3. Andy Worthington says...

    Thanks, TD, for emphasizing the size of the hole in our rights that Obama has failed to reinstate. I’m tempted to conclude, to paraphrase a word that David Addington used in describing the Geneva Conventions in January 2002 (though attributed to Alberto Gonzales), that elementary protections — such as not being imprisoned indefinitely without charge or trial, and on American soil! — are now confirmed as “quaint.”

  4. Andy Worthington says...

    Some comments from Truthout:

    Thebes wrote:

    Would the “Laws of War” require that we were in an ACTUAL Constitutional war???

    I ask because the Congress MUST declare wars, based upon the constitution. We are currently only engaging in military police actions or some other pseudo-warlike-violence. If we are not actually at war, they can’t be prisoners of war.

    Furthermore it defies credulity to say that those turned in for a bounty, not caught in any military action against us, are prisoners of war. That’s sort of like saying in WWII the Jews were legitimately prisoners of war (the man who burned down the Reichstag was a Jew).

    Change? Haven’t seen any yet! Not unless you mean combining corporate power and money with governmental power and money!

  5. Andy Worthington says...

    futhark wrote:

    There is no legal justification for the detention of any of these people. They were kidnapped during an excursion by the U.S. military into the sovereign state of Afghanistan. I agree 100% with Thebes: Congress has the sole power under the United States Constitution to declared war, and, absent such a declaration, military action within the territory of any other nation is a violation of international law. Were not Americans outraged, and justifiably so, at the attack on Pearl Harbor in 1941 BEFORE the issuance of a declaration of war??

    Even if their apprehension was legal, there is nothing in the Constitution that states that the Bill of Rights applies only to citizens. Habeas corpus may only be suspended in case of invasion (of the United States!) or rebellion. The Obama Administration continues the Bush Administration’s practice of flagrantly holding in contempt the document which grants them their limited authority as government officials.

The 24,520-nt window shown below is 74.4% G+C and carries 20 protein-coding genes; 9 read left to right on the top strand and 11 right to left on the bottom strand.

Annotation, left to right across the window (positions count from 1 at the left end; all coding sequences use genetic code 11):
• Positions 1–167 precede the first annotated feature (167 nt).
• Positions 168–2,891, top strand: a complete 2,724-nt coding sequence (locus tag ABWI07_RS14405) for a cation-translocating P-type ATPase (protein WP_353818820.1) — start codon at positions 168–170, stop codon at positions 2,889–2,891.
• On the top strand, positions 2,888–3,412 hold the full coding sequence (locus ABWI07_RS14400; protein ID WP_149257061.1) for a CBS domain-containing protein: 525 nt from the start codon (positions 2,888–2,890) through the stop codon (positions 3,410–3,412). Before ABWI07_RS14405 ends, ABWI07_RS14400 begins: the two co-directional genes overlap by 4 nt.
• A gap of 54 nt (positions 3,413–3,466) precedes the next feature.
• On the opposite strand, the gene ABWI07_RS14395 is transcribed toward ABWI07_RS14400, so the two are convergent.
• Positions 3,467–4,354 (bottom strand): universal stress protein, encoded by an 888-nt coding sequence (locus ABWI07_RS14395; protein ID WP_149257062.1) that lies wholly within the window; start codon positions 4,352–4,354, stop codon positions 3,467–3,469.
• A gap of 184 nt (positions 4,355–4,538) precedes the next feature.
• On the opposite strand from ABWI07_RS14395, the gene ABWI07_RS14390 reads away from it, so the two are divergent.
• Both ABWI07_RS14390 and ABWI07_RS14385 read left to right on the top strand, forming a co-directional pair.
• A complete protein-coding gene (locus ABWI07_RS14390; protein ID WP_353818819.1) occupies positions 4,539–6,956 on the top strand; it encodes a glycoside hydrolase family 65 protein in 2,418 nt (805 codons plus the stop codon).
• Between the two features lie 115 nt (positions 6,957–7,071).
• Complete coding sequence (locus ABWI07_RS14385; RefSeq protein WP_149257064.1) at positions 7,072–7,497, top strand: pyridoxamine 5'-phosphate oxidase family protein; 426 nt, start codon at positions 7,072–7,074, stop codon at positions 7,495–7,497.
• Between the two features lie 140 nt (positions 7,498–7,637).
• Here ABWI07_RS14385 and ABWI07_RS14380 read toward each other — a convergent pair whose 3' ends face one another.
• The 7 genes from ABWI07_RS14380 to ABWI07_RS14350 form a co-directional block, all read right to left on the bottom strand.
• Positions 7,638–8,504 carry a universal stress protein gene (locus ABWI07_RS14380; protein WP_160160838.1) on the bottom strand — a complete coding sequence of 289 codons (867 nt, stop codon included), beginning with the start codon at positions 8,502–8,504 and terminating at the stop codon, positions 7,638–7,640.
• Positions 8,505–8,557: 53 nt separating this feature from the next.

6. Andy Worthington says...

    An anonymous reader wrote:

    Describing Obama as “cowardly” (a term which could accurately describe all of our current U.S. elected officials) is spot on. Narcissistic also seems fitting to most. The American populace is sickened by their absence of ethics and respect for the law. The continued indefinite detention, torture and extradition of these prisoners is shameful.

  7. Andy Worthington says...

    Steve wrote:

    My first thought was to rail against the unconstitutionality of this continued deceit, as have other commentators. Also thought of Obama’s message of “change”, how little we have seen.

    But really, why bother? Our government is again a law unto itself, and has no real legitimacy. We (USA) were born of criminal conduct and haven’t deviated one inch from our myth filled origins. Our only excursions into decency are also calculated for personal gain, then wrapped in notions of noble purpose to fill the air with distraction. Our only claim to fame is material prosperity, and that’s beginning to falter.

    Wake up friends, we are also the “bad guys”. Once one accepts this, everything else makes perfect sense. Whatever else did you expect from criminals? Truthfulness? Honesty? Justice? Please.

  8. Andy Worthington says...

    Columbus Guy wrote:

    ” A Rock and A Hard Place”/ It Is What It Is…
    Anyone really think this would be clean/easy?
    Generations of Veterans have said to this and every other nation of war…
    There Are No Winners, Only Survivors…
    In 1776,1860,1914,1939,1949,1962 Each Generation of us who have faced these questions did what we had to do to survive…
    Did We Bomb Their Embassy?
    Did We Blow Up Their Airliners?
    Did We Blow Up Their Ship In Port?
    Did We Bomb Their World Trade Center?
    Did We Behead Their Reporters?
    Prison seems mild in comparison…
    I’m No Fan: I’m Just Saying;
    It Is What It Is

  9. Andy Worthington says...

    An anonymous reader replied:

    To answer your questions, Columbus Guy:

    No. We did, however, recruit, brainwash, train, equip, fund and provide intelligence to those who are now called the Taliban, Al Qaeda, as well as make numerous promises to Afghanistan to help rebuild their country after we and the USSR were through using it as a square on the geopolitical chessboard. We did also attempt for more than ten years to force Afghanistan to sign a pipeline lease agreement for less than 10 cents on the dollar of its real value, so that our corporations could rake in more trillions of dollars. We did, in fact, send a State Department team to Afghanistan mere months before 9/11 to threaten their gov’t with violent removal and replacement with more pliable puppets if they didn’t sign. We were first; and we acted far more barbarically.